Sky-high stilettos may look sexy, but wearing them too much can completely change the mechanics of your foot. The higher your heels, the more pressure you’re putting on the balls of your feet which is not only uncomfortable, but overtime can lead to bunions and hammertoes. Ouch. Your tendons can also become unnaturally stretched, which means that it will really hurt to wear flats. If you can, limit the time you spend in your high heels -- commute to and from work in your sneakers or wear stylish flats on casual Fridays. If you love your heels, try a pair with a one-inch kitten heel. And if you really can’t bear the thought of wearing anything under three inches, slip on a pair of summery wedges -- they provide better arch support than heels.
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7. Don't Go Barefoot!istock/nullplus
You may be tempted to kick off your sandals and walk around the pool club barefoot, but you should definitely fight the urge. Dirty feet, splinters and stubbed toes are the least of your problems. Public pools, bathrooms and showers are breeding grounds for gross germs and fungus. Keep your tootsies Athlete Foot-free and keep those flip-flops on!
8. Deal With Rough Spotsistock/Catherine Lane
After your feet spent a long winter in close-toed shoes and socks, you’re bound to have a few patches of dry skin. Often times, the parts of your feet that experience the most friction (i.e., your heels, the sides of your feet and big toe) will feel the most sand-papery. The easiest way to soften these rough patches is by first, soaking your feet in warm water and exfoliating to remove the extra dry skin. After you towel dry your feet, use a pumice stone or foot file on the dry spots to gently ease away the calluses. If your feet are extra-dry, you may have to repeat this process for a few days to really do the job. After you’re done, rub a lotion over the dry patches of your feet to allow your skin to re-absorb moisture.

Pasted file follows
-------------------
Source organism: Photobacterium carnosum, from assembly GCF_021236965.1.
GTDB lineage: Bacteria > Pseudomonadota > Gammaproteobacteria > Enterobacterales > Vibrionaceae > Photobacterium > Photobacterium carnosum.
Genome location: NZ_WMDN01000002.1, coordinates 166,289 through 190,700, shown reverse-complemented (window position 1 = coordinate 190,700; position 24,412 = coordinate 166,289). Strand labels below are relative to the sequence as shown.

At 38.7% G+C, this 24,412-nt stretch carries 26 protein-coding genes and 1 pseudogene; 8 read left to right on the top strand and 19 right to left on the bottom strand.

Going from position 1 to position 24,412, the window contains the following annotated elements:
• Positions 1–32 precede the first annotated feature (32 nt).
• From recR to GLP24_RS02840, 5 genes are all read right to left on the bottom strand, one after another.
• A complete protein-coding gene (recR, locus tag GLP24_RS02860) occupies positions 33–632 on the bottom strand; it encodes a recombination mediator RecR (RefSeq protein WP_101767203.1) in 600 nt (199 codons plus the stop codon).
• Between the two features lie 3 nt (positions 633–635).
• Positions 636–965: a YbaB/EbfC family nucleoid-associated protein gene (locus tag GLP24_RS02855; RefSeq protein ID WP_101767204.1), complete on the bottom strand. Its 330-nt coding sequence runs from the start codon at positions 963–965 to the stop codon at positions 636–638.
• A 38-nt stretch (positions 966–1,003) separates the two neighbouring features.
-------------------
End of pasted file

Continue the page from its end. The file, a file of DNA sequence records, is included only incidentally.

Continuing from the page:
9. Prevent Blistersistock/stock_colors
We love how summer sandals let our feet breath. But with pretty thong flip-flips and strappy wedges inevitably come blisters. As the temperatures rise, our feet sweat and swell in our shoes (gross, yes), which can make the rubs worse. To minimize irritation, save your strappiest shoes for summer’s cooler days and opt for comfy flats when it’s humid out. If your cousin’s wedding falls on a 95-degree afternoon and you have to wear those pretty-but-painful heels, stick a few preemptive band-aids on spots that are most likely to irritate, like the top of your foot or heel.
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10. Remove a Splinteristock/LeventKonuk
Splinters are why donning flip-flops even on your own deck is crucial. But if you couldn’t find your sandals this one time and ended up with a splinter in your big toe, it’s important that you remove it properly to prevent infection. Don’t try and squeeze it out! This could imbed the splinter even further. Gently wash the spot with soap and water, then pat it dry to absorb any extra moisture. If you can, use a magnifying glass to see which way the splinter entered your skin. Then use sterilized tweezers, a needle or nail clippers to pull the splinter out the same direction it went in. After you get the splinter out, clean the area with antibacterial ointment and cover it with a band-aid while it heals. More from ThirdAge.com: Scarves: A Warming Trend for Summer Fashion Summer Makeup Tips from Jillian Dempsey Suit Up for Summer With the Hottest Bathing Suits and Swimwear